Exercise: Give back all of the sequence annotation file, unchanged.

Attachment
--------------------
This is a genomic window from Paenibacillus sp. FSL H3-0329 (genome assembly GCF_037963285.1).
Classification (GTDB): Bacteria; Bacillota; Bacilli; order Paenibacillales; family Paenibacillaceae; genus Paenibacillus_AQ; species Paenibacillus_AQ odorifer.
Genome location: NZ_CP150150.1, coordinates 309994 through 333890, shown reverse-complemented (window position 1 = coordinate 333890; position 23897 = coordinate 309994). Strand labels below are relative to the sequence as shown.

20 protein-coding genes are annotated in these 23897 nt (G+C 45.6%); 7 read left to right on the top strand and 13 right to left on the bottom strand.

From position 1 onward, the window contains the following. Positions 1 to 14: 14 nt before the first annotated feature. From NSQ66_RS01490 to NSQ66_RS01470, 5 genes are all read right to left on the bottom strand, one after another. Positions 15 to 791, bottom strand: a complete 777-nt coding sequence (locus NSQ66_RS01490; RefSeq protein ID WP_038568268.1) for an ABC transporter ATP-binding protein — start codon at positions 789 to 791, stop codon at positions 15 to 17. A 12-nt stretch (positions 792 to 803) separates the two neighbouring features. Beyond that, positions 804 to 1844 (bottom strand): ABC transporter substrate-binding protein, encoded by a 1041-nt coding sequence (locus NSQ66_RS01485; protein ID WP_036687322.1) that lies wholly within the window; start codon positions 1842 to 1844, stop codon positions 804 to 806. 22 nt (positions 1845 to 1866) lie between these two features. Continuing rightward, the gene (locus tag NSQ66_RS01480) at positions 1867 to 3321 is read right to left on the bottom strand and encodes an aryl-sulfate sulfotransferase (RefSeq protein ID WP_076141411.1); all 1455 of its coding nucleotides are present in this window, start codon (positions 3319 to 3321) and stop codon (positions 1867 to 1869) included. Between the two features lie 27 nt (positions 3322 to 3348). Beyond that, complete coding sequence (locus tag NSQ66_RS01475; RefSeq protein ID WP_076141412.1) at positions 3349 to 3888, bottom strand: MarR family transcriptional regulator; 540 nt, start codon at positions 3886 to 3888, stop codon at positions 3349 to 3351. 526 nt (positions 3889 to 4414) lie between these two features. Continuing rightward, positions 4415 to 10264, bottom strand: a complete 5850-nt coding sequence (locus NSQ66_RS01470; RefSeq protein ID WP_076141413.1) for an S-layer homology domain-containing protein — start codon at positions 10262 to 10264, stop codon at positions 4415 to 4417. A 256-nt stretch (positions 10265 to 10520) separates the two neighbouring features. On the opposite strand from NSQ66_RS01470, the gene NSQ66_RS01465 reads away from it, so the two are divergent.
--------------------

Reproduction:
This is a genomic window from Paenibacillus sp. FSL H3-0329 (genome assembly GCF_037963285.1).
Classification (GTDB): Bacteria; Bacillota; Bacilli; order Paenibacillales; family Paenibacillaceae; genus Paenibacillus_AQ; species Paenibacillus_AQ odorifer.
Genome location: NZ_CP150150.1, coordinates 309994 through 333890, shown reverse-complemented (window position 1 = coordinate 333890; position 23897 = coordinate 309994). Strand labels below are relative to the sequence as shown.

20 protein-coding genes are annotated in these 23897 nt (G+C 45.6%); 7 read left to right on the top strand and 13 right to left on the bottom strand.

From position 1 onward, the window contains the following. Positions 1 to 14: 14 nt before the first annotated feature. From NSQ66_RS01490 to NSQ66_RS01470, 5 genes are all read right to left on the bottom strand, one after another. Positions 15 to 791, bottom strand: a complete 777-nt coding sequence (locus NSQ66_RS01490; RefSeq protein ID WP_038568268.1) for an ABC transporter ATP-binding protein — start codon at positions 789 to 791, stop codon at positions 15 to 17. A 12-nt stretch (positions 792 to 803) separates the two neighbouring features. Beyond that, positions 804 to 1844 (bottom strand): ABC transporter substrate-binding protein, encoded by a 1041-nt coding sequence (locus NSQ66_RS01485; protein ID WP_036687322.1) that lies wholly within the window; start codon positions 1842 to 1844, stop codon positions 804 to 806. 22 nt (positions 1845 to 1866) lie between these two features. Continuing rightward, the gene (locus tag NSQ66_RS01480) at positions 1867 to 3321 is read right to left on the bottom strand and encodes an aryl-sulfate sulfotransferase (RefSeq protein ID WP_076141411.1); all 1455 of its coding nucleotides are present in this window, start codon (positions 3319 to 3321) and stop codon (positions 1867 to 1869) included. Between the two features lie 27 nt (positions 3322 to 3348). Beyond that, complete coding sequence (locus tag NSQ66_RS01475; RefSeq protein ID WP_076141412.1) at positions 3349 to 3888, bottom strand: MarR family transcriptional regulator; 540 nt, start codon at positions 3886 to 3888, stop codon at positions 3349 to 3351. 526 nt (positions 3889 to 4414) lie between these two features. Continuing rightward, positions 4415 to 10264, bottom strand: a complete 5850-nt coding sequence (locus NSQ66_RS01470; RefSeq protein ID WP_076141413.1) for an S-layer homology domain-containing protein — start codon at positions 10262 to 10264, stop codon at positions 4415 to 4417. A 256-nt stretch (positions 10265 to 10520) separates the two neighbouring features. On the opposite strand from NSQ66_RS01470, the gene NSQ66_RS01465 reads away from it, so the two are divergent.